The constant backwards-looking nature of our political debate means we don’t put as much of a focus on that which could move us forward, regardless of the slip-ups in the past. But from a historical point of view, it’s important to properly assess the past so we learn something from it. In that spirit, I highly recommend Christina Romer’s honest take on the stimulus.
|By: David Dayen Monday October 22, 2012 11:00 am|
|By: fatster Tuesday September 11, 2012 5:51 am|
❖ An unidentified prisoner at Guantanamo has died; “investigation pending into cause”.
|By: Michael Hiltzik Saturday August 18, 2012 1:59 pm|
When President Obama signed the American Recovery and Reinvestment Act into law on February 17, 2009, the program’s place in American history was widely remarked. It was the greatest stimulus effort since Franklin Roosevelt’s New Deal.
But this was incorrect: By every measure, Obama’s stimulus was far greater than FDR’s New Deal.
|By: dakine01 Sunday April 10, 2011 7:00 pm|
It has been almost a year now since I wrote my first little post here in my own corner of the toobz. In my first few posts (here, here, here, and here), I concentrated primarily on discussing my professional skills as well as the holes in my skill set. I also tried to discuss the perspective of being one of the long term under-employed and how it can have a day-to-day impact on the individual.
|By: David Dayen Monday October 25, 2010 3:15 pm|
Christina Romer is out of the White House, but I gather her op-ed in the New York Times doesn’t differ from what they believe there. But if the tax cuts are seen as the only viable fiscal stimulus left, we’re not headed down a good path in terms of jobs for the next several years.
|By: Scarecrow Saturday September 25, 2010 9:00 am|
In early 2009, the Administration proposed to put the banks through “stress tests” to see how they’d survive more adverse scenarios. So why didn’t the economic team also have a test in case their own recovery plans proved to be insufficient?
|By: David Dayen Friday September 10, 2010 7:45 am|
Austan Goolsbee, the chief economist during the Presidential campaign and a member of the economic team currently, will become the new head of the Council of Economic Advisers, replacing Christina Romer. If Romer’s tenure on the CEA is any expectation, Goolsbee will spend his time there butting heads with Larry Summers and being stymied on getting his advice to the President.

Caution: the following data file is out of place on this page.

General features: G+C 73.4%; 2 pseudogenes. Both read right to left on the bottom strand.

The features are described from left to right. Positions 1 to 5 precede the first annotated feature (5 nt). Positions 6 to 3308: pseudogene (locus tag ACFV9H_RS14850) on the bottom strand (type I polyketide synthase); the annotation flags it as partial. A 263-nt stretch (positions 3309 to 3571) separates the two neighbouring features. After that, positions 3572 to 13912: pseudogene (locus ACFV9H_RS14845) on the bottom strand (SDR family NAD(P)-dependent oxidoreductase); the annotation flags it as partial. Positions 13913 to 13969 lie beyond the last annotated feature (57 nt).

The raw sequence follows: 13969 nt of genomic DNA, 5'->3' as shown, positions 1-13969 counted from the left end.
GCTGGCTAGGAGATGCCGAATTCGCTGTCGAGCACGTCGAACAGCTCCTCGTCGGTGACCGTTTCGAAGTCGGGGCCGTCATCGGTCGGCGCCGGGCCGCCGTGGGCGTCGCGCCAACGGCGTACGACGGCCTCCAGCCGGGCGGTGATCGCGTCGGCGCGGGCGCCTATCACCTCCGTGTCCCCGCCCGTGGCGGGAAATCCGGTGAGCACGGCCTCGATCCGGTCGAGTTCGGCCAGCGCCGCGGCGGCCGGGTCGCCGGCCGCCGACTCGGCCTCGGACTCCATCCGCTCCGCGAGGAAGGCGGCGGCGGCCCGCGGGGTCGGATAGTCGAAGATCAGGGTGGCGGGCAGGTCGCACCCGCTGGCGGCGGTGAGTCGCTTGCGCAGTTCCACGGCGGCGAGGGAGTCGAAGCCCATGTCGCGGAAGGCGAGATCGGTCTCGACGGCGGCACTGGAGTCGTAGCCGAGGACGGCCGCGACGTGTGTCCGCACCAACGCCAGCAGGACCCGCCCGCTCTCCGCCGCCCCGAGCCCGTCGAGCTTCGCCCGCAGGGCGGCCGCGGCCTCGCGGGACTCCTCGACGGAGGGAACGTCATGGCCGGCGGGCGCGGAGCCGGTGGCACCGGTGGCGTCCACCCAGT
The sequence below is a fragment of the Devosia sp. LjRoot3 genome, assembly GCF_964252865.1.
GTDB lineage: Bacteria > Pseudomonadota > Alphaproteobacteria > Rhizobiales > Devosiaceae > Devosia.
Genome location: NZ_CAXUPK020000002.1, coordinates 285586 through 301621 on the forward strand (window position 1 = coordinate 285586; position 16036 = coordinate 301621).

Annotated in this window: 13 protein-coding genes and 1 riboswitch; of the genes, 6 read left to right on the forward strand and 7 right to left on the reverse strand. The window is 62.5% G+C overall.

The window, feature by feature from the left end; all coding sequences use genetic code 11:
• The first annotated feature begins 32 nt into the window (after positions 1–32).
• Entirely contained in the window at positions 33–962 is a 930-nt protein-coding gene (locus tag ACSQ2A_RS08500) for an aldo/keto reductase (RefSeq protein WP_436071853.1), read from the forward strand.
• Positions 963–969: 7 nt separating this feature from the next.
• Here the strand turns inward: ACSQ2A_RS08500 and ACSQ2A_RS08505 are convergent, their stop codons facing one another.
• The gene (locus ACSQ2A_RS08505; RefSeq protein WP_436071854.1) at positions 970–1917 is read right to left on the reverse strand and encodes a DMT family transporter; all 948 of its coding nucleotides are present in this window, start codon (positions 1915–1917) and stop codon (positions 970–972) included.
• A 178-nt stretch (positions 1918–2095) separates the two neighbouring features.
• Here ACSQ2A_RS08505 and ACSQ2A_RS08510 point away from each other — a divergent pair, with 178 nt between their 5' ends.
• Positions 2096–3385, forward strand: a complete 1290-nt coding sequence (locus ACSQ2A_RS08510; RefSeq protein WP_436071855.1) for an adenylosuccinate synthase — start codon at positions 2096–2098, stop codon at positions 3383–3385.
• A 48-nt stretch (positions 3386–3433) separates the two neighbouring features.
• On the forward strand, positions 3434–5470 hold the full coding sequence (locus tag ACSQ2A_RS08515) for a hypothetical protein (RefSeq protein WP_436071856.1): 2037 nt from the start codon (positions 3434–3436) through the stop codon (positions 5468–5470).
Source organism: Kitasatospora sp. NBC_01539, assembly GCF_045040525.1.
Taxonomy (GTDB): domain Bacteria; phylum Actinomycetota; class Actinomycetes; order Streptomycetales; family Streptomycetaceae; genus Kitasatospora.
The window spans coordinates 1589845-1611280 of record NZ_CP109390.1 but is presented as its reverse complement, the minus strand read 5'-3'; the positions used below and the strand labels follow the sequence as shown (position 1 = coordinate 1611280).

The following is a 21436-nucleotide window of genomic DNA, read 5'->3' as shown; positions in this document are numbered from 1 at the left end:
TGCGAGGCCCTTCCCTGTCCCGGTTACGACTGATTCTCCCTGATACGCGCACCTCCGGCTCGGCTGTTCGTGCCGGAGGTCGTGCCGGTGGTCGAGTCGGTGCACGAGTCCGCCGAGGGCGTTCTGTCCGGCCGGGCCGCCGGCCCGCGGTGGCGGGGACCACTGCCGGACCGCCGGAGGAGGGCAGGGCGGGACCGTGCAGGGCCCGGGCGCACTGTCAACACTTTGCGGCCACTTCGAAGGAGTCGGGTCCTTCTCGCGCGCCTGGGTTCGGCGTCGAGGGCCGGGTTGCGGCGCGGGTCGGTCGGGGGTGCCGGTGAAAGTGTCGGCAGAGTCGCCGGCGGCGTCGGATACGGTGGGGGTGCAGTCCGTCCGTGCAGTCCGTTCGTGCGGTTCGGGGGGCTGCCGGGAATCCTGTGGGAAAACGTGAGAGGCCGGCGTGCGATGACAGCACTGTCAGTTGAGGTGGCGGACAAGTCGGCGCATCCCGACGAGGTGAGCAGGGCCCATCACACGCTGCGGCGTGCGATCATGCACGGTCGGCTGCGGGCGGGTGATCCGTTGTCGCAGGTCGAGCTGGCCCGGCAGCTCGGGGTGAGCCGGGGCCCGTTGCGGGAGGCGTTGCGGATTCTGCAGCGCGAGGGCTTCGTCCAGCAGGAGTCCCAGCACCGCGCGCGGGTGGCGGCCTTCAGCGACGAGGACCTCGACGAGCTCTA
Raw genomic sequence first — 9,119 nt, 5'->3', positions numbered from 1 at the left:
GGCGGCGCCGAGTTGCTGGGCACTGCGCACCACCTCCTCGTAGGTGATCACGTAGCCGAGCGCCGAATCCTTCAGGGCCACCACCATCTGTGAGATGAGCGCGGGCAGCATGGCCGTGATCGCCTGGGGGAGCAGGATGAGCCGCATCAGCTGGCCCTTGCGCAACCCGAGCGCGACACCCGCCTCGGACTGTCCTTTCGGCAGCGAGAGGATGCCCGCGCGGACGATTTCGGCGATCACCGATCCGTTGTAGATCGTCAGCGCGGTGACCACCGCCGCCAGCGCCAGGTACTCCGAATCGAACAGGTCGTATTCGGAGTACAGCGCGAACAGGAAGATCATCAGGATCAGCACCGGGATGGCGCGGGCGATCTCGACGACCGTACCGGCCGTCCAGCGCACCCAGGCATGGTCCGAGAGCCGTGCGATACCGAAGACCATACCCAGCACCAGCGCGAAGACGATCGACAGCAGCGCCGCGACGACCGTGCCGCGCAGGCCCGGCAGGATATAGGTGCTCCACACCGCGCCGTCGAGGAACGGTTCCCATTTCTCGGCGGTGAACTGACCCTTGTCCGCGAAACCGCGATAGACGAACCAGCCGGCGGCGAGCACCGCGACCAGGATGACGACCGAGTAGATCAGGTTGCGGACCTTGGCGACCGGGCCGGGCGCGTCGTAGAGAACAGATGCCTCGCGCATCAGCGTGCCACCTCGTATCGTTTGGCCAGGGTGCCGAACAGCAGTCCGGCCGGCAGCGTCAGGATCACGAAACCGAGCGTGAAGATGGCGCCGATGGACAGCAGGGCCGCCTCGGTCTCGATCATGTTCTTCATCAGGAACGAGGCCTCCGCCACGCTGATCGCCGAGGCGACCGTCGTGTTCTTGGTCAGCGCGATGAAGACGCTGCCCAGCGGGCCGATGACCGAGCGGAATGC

|By: David Dayen Wednesday September 1, 2010 6:30 pm|
In her final speech as a public official, the now former chair of the Council of Economic Advisers, Christina Romer, explained that the country required more stimulus to raise aggregate demand, and that failure to do so leaves “unemployed workers to suffer.”
|By: Jim White Friday August 6, 2010 8:00 pm|
Firedoglake.com founder Jane Hamsher appeared on MSNBC this afternoon with host Cenk Uygur. The topic for discussion was the evolving story that Christina Romer’s resignation as head of President Obama’s Council of Economic Advisers is symptomatic of a larger problem of women not being treated equally within the Obama administration. Hamsher describes how, especially within the White House economic team, women who were right about the economic meltdown are ignored in favor of the men on the team who were “aggressively wrong” in making both the decisions that led to the disaster as well as current decisions that are not improving the situation sufficiently.
|By: David Dayen Thursday August 5, 2010 6:35 pm|
Chair of the President’s Council of Economic Advisers Christina Romer will become the second member of the White House economic team to resign in a few months, according to Reid Wilson. But unlike Peter Orszag, who was reportedly burnt out, Romer is resigning in frustration with the inability to penetrate the inner circle of Larry Summers and Tim Geithner, and reach the President on economic issues. This is a much more revealing resignation.